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Finding Strength Through My Children

In Bella this week, Mike pays tribute to his beautiful late wife, who battled cancer while pregnant and was determined to win. Sadly, the cancer returned. Helen passed away in March 2013 and since then, Mike has been adjusting to life as a widower and dad to their two gorgeous kids. The story is heartbreaking, but Mike was determined to share what he’s been through so he could help other families learn to smile again.

Mike runs a fantastic blog,
and I highly recommend a visit. ON his blog, Mike explores positive thinking and how to bring up children in the wake of such a tragedy.
Mike’s story will soon appear in Pick Me Up too, and you can read more of the Bella version here>>>>
Helen was pregnant with her second child when they told her she had cancer. She was determined to beat it and have her baby. But the cancer came back. And it was then that Michael had to tell his kids the awful truth…
Michael, 35, explains:
Helen was three months pregnant with our second child when they told her she had cancer.
‘Chemo kills cancer cells, but pregnancy builds cancer cells,’ they explained. Under no uncertain terms, we were advised to abort.
But all Helen had ever wanted was children.
‘No,’ she said. ‘I will have chemo and the baby.’ As a nurse, she knew she could do it.
She had a mastectomy and four bouts of chemo – all while pregnant.
She lost weight and all her hair – with the baby taking the best nutrients, the chemo knocked her sideways.
But in December 2009, Marley was born and Helen was so happy.
After that, Helen needed another year of treatment. Then in early 2011, Helen completed her treatment. Her hair grew back.
After what we’d been through, we were so grateful to have a normal family life again. We took Marley and his big sister, Olivia, now five, on holiday, on bike rides, to the beach.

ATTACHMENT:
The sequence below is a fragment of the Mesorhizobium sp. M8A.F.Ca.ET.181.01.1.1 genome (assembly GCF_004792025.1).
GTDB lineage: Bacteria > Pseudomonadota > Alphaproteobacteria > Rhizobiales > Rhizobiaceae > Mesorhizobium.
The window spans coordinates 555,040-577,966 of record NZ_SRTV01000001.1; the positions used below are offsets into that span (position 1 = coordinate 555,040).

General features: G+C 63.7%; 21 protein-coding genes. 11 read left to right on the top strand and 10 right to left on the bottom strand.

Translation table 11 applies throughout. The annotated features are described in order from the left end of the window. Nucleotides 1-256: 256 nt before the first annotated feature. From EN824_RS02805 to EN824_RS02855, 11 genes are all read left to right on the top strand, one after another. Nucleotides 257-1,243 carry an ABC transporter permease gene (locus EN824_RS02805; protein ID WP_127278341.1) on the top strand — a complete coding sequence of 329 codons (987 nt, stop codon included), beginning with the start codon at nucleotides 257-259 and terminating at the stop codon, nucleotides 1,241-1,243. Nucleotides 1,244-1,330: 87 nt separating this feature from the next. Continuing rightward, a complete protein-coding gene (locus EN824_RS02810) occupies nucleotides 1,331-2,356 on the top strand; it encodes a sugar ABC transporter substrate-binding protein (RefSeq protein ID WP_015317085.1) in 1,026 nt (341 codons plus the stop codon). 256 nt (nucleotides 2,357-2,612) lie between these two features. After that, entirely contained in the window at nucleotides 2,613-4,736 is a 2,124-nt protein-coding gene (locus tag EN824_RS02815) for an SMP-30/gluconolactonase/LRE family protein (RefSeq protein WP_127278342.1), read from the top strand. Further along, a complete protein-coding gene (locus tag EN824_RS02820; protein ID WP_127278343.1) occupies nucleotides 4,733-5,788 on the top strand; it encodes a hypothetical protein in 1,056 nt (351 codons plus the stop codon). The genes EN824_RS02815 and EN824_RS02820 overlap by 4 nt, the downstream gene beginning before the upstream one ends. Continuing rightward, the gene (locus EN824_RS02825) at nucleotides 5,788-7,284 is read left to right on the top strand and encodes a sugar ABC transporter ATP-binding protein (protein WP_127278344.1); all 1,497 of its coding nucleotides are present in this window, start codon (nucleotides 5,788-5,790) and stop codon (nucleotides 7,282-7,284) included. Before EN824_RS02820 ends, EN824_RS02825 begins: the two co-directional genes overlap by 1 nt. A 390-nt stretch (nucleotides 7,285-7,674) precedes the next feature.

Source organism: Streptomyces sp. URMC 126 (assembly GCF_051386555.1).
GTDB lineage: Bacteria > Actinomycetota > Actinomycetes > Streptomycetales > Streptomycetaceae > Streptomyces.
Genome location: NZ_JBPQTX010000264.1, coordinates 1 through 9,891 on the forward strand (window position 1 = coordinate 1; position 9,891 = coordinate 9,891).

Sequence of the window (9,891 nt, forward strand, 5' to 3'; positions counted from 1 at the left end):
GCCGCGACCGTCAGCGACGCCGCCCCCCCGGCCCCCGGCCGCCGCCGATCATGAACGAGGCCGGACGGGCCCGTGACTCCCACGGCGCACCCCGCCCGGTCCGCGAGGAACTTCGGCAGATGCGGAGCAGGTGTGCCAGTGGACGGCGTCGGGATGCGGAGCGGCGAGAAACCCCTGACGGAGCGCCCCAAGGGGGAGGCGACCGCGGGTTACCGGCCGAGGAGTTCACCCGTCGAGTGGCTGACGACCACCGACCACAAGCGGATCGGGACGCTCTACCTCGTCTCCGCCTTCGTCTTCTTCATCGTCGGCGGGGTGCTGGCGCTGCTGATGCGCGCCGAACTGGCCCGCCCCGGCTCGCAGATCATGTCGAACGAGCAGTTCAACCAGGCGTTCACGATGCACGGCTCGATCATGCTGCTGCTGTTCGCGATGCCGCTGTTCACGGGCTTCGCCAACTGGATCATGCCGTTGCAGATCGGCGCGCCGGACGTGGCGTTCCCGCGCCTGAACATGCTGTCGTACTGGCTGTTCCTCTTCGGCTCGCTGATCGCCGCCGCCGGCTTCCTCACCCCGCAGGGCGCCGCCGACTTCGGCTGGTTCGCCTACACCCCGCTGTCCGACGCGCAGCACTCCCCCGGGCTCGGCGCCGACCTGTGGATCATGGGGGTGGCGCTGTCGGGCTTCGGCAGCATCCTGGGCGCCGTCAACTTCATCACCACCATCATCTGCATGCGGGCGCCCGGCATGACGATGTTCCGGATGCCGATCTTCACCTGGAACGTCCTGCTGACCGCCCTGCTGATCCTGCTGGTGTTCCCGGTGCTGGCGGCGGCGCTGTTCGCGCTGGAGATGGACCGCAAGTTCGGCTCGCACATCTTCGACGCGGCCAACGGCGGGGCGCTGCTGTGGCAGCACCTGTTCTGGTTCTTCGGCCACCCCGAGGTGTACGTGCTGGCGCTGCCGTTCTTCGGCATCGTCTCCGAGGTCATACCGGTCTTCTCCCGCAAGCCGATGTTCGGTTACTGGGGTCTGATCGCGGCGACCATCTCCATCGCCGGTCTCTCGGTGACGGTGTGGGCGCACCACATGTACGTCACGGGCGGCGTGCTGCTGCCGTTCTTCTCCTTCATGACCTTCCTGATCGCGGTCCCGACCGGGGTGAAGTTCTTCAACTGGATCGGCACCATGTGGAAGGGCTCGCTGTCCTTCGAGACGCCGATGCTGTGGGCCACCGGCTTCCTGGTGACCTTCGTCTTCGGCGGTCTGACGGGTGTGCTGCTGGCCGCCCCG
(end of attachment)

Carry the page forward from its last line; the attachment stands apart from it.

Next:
But then Helen found a lump.
It was April 2012. The doctor called me and I had to break it to my wife.
‘The cancer has spread to your brain, bones, lungs and liver,’ I mumbled. But Helen just hugged me. She was so brave. ‘What can be done?’ she asked.
She had radiotherapy and chemo.  Steroids made her gain weight and she lost her hair again. She didn’t have much energy but she always had time for a cuddle with the kids.
She was so positive around them – they only saw happy Mummy. She knew these might be their only memories of her.
Helen passed away in hospital in March this year.
I didn’t know how to tell the kids. Grief must have been written all over my face because Olivia had such sadness in her eyes. Tears streamed down mine.
‘Mummy’s gone to heaven,’ I managed to say.
And then Olivia reached out her hand to my face and stroked it gently.
‘It will be okay, Daddy,’ she said. She was four years old then.
It felt like Helen’s hand – it is exactly what Helen would have done.
Marley put on a silly voice and asked me why I was crying – at which Olivia and I had to laugh. He’d have made his mum proud in that moment – she always made us laugh at the bleakest of moments.
The life I knew and loved is gone. But a new life begins, one where I am a widow and the kids have no mum. It’s not the life I wanted but it’s the one I’ve been given.
We could spend the rest of our lives feeling angry and sad, but cancer already took my wife away, I won’t let it ruin my kids lives too.